It was with a certain sense of pride that I watched last weekend's Olympic opening ceremony. Music, film, comedy, sport, industry, one small island was at the forefront of so much of it, and that small island happens to be where I was born and bred. Once or twice during the ceremony I thought, hey, that's a bit odd, but eccentricity is after all a particularly British trait. The only slight annoyance for me in an otherwise impressive ceremony were those film clips. I wanted to see what was going on inside the stadium. I bet the Chinese found it all rather baffling - it was a very different show to the one they came up with four years ago. I must say it made a nice change to see the teams come out according to the Roman alphabet for the first time since Sydney.
I do like the Olympics. For once individual sports get a look in. In the UK in the eighties and nineties, you'd often see individual sports on TV - athletics, swimming, boxing, snooker, darts, tennis, sometimes even squash or badminton. But in New Zealand in 2012, team sports are totally dominant: the various rugby teams, the Warriors league team, the netball franchises, and more recently the Breakers (basketball) and Wellington Phoenix (football). I gather (from hearing names like Susan Devoy) that people used to care about individual sports in NZ, but those days are long gone.
I've only caught sporadic Olympic action so far. I've enjoyed the weightlifting the most - it's simple, it's dramatic, and there's something quite marvellous about seeing someone lift nearly three times his own body weight (even if he might be juiced up to the eyeballs).
A couple of questions about the London Olympics:
1. Who designed the logo? It's awful! It doesn't help that the zero in 2012 looks a lot like Australia.
2. Who designed the font? I quite like it, but it looks a little too Greek for London.
Last Friday I saw a psychologist at Massey. She thought I did have Asperger traits but didn't think it was worth my while getting a diagnosis. She emphasised the importance of exercise and social contact. Perhaps most importantly she said I need to exercise even when I feel like crap both mentally and physically. The session cost me $130; I decided not to get a report which would have been another $130. It wasn't completely pointless but I still feel rather let down by the mental health system. I don't qualify for any actual help, without paying through the nose, simply because I've got a job. It wasn't always this way but the current government have cut back mental health funding to the bare bones. Now that's a false economy if ever there was one.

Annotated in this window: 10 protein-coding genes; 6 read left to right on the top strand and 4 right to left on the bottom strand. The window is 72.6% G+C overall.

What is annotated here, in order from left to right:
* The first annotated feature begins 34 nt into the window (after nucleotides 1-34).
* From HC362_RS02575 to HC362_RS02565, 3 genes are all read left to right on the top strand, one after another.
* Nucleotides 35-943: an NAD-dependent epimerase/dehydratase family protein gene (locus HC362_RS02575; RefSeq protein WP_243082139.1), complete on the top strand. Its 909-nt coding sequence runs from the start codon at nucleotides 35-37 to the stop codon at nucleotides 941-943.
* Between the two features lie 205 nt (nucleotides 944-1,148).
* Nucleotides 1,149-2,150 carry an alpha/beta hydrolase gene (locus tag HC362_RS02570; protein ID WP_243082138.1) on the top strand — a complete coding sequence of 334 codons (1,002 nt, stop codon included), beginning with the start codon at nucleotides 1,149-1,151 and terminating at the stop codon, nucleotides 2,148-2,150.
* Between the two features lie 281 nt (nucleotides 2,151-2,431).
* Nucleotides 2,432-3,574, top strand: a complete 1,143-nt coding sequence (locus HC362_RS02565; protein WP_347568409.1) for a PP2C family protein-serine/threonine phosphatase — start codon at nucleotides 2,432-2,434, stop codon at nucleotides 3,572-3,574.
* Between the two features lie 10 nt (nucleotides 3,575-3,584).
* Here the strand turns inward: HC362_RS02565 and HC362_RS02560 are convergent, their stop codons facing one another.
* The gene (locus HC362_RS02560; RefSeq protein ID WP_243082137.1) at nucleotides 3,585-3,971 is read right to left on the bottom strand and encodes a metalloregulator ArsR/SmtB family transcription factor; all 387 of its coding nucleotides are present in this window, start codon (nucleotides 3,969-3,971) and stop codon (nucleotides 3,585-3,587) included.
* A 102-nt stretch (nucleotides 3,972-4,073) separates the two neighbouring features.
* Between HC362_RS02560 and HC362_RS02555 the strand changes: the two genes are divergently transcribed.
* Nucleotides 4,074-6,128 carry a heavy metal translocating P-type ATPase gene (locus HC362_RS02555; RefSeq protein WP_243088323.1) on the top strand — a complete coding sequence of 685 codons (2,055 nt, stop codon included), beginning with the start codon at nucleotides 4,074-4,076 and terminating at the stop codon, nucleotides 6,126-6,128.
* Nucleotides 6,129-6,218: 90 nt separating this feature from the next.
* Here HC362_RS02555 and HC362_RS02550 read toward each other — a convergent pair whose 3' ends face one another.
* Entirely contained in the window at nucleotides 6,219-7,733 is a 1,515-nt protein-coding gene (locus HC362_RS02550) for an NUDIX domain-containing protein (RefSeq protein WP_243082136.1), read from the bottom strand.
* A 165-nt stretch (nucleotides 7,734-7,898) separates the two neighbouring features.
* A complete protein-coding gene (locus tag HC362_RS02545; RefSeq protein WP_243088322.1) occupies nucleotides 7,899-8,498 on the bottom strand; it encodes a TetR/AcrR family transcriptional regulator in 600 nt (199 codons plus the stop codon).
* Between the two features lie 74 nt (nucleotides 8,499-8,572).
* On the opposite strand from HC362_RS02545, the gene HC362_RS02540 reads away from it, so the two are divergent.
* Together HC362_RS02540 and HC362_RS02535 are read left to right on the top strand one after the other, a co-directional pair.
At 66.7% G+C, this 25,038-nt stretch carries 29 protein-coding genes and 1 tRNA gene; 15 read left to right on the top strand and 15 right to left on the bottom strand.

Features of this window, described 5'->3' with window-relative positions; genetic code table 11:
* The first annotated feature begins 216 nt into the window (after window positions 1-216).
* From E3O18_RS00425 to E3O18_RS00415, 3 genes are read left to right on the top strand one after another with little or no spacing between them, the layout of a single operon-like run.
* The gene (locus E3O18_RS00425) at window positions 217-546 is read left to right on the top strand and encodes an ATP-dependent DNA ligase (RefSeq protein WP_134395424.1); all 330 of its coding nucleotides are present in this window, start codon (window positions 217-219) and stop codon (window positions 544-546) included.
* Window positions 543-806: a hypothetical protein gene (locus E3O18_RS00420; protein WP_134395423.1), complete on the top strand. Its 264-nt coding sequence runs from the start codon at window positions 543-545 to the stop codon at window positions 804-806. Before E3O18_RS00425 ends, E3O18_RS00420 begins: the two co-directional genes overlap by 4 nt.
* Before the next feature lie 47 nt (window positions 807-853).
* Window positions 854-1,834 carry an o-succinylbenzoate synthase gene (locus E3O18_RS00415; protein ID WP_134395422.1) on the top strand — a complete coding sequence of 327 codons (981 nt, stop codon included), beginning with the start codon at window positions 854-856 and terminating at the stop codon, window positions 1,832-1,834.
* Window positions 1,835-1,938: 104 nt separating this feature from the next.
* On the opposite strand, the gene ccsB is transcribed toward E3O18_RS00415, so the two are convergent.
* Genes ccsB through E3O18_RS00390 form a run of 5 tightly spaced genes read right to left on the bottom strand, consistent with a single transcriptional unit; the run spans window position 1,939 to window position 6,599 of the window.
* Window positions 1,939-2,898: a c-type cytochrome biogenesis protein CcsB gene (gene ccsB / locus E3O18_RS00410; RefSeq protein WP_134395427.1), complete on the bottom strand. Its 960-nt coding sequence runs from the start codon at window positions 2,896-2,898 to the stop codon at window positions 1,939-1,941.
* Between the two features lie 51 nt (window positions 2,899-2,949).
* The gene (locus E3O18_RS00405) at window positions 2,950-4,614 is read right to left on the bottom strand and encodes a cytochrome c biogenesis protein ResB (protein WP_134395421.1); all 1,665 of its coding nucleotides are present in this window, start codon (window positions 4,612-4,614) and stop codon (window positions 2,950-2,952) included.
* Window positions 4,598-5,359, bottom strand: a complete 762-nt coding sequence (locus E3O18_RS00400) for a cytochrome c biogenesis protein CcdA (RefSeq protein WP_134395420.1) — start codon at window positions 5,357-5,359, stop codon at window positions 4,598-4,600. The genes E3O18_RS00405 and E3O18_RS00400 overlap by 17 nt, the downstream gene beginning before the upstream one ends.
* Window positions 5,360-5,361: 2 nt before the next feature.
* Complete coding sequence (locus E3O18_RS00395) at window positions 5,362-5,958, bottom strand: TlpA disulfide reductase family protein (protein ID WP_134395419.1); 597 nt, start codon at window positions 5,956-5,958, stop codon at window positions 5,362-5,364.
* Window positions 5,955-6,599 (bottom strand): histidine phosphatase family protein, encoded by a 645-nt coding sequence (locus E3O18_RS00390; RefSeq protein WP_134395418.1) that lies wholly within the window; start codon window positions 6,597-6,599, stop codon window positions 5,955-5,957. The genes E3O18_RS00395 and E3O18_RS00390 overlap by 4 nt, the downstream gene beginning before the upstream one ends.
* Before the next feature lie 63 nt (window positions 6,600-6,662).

I'd planned to come off Efexor completely under my own steam but having reached 150 mg, I made an appointment to see the doctor yesterday. He recommended that I stay at 150. He also said I shouldn't bother taking any supplements, that I need to get back on that e-therapy course that I'd given up on, and that I probably should set aside a couple of grand for a full course of CBT.
On Monday night I played my first ever live poker tournament at the Cambridge Hotel pub, just down the road from me. It was all very anxiety-provoking for me - lots of scary people of both sexes with tattoos; at times it felt like being in a Western movie. I had a reasonable understanding of the game (no-limit hold 'em of course) but the physical chips and cards, as well as all those scary people who were regular players, added several extra dimensions to the experience. I bought in for $10; four hours (and plenty of good fortune) later I took home $85 for finishing in the silver medal position out of around 25 or 30 players. I've been on edge for the rest of this week - I wish there was some way I could calm down.
In other poker news, it looks like I might be getting my hands on the US$1400-odd I tried to withdraw from Full Tilt Poker over a year ago, just before the site was shut down. I'd almost given up on the money but Poker Stars have just bought the company. It's not a massive amount of money but it's still my bloody money, so this is excellent news.
It was sad to hear last week of Margaret Mahy's death. I read plenty of her stuff as a kid, completely oblivious to her Kiwiness.